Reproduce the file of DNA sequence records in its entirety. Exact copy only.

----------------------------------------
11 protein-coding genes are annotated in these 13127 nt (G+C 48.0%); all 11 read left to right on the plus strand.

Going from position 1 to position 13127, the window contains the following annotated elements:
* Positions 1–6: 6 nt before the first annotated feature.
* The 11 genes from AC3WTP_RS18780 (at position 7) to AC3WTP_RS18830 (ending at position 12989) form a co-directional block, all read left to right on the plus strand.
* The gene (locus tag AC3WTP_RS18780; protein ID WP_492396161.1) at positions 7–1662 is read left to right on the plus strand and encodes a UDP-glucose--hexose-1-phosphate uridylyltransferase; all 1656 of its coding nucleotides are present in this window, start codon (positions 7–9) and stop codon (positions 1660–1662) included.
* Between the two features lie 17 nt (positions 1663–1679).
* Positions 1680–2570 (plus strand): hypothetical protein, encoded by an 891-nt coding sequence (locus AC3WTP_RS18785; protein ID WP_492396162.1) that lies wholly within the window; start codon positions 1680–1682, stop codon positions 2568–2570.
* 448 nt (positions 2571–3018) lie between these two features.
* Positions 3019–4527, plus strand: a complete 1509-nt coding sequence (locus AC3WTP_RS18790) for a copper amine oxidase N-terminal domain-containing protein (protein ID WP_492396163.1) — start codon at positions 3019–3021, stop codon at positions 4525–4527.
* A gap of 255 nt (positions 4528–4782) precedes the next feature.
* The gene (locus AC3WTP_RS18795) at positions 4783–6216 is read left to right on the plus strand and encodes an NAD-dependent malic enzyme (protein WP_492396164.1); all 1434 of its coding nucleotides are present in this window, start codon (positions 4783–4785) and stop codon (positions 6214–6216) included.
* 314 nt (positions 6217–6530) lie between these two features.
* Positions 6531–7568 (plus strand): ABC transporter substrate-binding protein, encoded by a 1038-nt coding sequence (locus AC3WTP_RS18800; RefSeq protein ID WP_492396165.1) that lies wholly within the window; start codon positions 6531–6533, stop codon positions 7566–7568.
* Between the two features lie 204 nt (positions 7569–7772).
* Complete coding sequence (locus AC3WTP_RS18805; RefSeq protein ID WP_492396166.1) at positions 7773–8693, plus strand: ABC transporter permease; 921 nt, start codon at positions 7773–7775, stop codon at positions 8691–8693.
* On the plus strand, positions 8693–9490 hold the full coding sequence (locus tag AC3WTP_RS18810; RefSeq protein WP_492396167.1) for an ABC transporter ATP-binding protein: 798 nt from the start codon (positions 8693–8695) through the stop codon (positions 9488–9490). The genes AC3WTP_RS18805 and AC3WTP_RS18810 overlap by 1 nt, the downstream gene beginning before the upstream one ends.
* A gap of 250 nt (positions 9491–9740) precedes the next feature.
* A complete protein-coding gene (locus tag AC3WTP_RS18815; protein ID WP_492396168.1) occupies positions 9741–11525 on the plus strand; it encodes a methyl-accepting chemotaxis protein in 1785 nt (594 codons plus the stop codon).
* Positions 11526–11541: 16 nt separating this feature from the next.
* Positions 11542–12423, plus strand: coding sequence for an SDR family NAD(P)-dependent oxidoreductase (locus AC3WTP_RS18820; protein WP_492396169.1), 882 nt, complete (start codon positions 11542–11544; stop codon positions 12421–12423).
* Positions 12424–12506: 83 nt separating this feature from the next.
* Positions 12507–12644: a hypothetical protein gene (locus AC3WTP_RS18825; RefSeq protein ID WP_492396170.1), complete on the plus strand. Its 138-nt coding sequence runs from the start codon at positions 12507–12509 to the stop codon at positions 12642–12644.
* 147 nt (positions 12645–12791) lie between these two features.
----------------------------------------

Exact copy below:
11 protein-coding genes are annotated in these 13127 nt (G+C 48.0%); all 11 read left to right on the plus strand.

Going from position 1 to position 13127, the window contains the following annotated elements:
* Positions 1–6: 6 nt before the first annotated feature.
* The 11 genes from AC3WTP_RS18780 (at position 7) to AC3WTP_RS18830 (ending at position 12989) form a co-directional block, all read left to right on the plus strand.
* The gene (locus tag AC3WTP_RS18780; protein ID WP_492396161.1) at positions 7–1662 is read left to right on the plus strand and encodes a UDP-glucose--hexose-1-phosphate uridylyltransferase; all 1656 of its coding nucleotides are present in this window, start codon (positions 7–9) and stop codon (positions 1660–1662) included.
* Between the two features lie 17 nt (positions 1663–1679).
* Positions 1680–2570 (plus strand): hypothetical protein, encoded by an 891-nt coding sequence (locus AC3WTP_RS18785; protein ID WP_492396162.1) that lies wholly within the window; start codon positions 1680–1682, stop codon positions 2568–2570.
* 448 nt (positions 2571–3018) lie between these two features.
* Positions 3019–4527, plus strand: a complete 1509-nt coding sequence (locus AC3WTP_RS18790) for a copper amine oxidase N-terminal domain-containing protein (protein ID WP_492396163.1) — start codon at positions 3019–3021, stop codon at positions 4525–4527.
* A gap of 255 nt (positions 4528–4782) precedes the next feature.
* The gene (locus AC3WTP_RS18795) at positions 4783–6216 is read left to right on the plus strand and encodes an NAD-dependent malic enzyme (protein WP_492396164.1); all 1434 of its coding nucleotides are present in this window, start codon (positions 4783–4785) and stop codon (positions 6214–6216) included.
* 314 nt (positions 6217–6530) lie between these two features.
* Positions 6531–7568 (plus strand): ABC transporter substrate-binding protein, encoded by a 1038-nt coding sequence (locus AC3WTP_RS18800; RefSeq protein ID WP_492396165.1) that lies wholly within the window; start codon positions 6531–6533, stop codon positions 7566–7568.
* Between the two features lie 204 nt (positions 7569–7772).
* Complete coding sequence (locus AC3WTP_RS18805; RefSeq protein ID WP_492396166.1) at positions 7773–8693, plus strand: ABC transporter permease; 921 nt, start codon at positions 7773–7775, stop codon at positions 8691–8693.
* On the plus strand, positions 8693–9490 hold the full coding sequence (locus tag AC3WTP_RS18810; RefSeq protein WP_492396167.1) for an ABC transporter ATP-binding protein: 798 nt from the start codon (positions 8693–8695) through the stop codon (positions 9488–9490). The genes AC3WTP_RS18805 and AC3WTP_RS18810 overlap by 1 nt, the downstream gene beginning before the upstream one ends.
* A gap of 250 nt (positions 9491–9740) precedes the next feature.
* A complete protein-coding gene (locus tag AC3WTP_RS18815; protein ID WP_492396168.1) occupies positions 9741–11525 on the plus strand; it encodes a methyl-accepting chemotaxis protein in 1785 nt (594 codons plus the stop codon).
* Positions 11526–11541: 16 nt separating this feature from the next.
* Positions 11542–12423, plus strand: coding sequence for an SDR family NAD(P)-dependent oxidoreductase (locus AC3WTP_RS18820; protein WP_492396169.1), 882 nt, complete (start codon positions 11542–11544; stop codon positions 12421–12423).
* Positions 12424–12506: 83 nt separating this feature from the next.
* Positions 12507–12644: a hypothetical protein gene (locus AC3WTP_RS18825; RefSeq protein ID WP_492396170.1), complete on the plus strand. Its 138-nt coding sequence runs from the start codon at positions 12507–12509 to the stop codon at positions 12642–12644.
* 147 nt (positions 12645–12791) lie between these two features.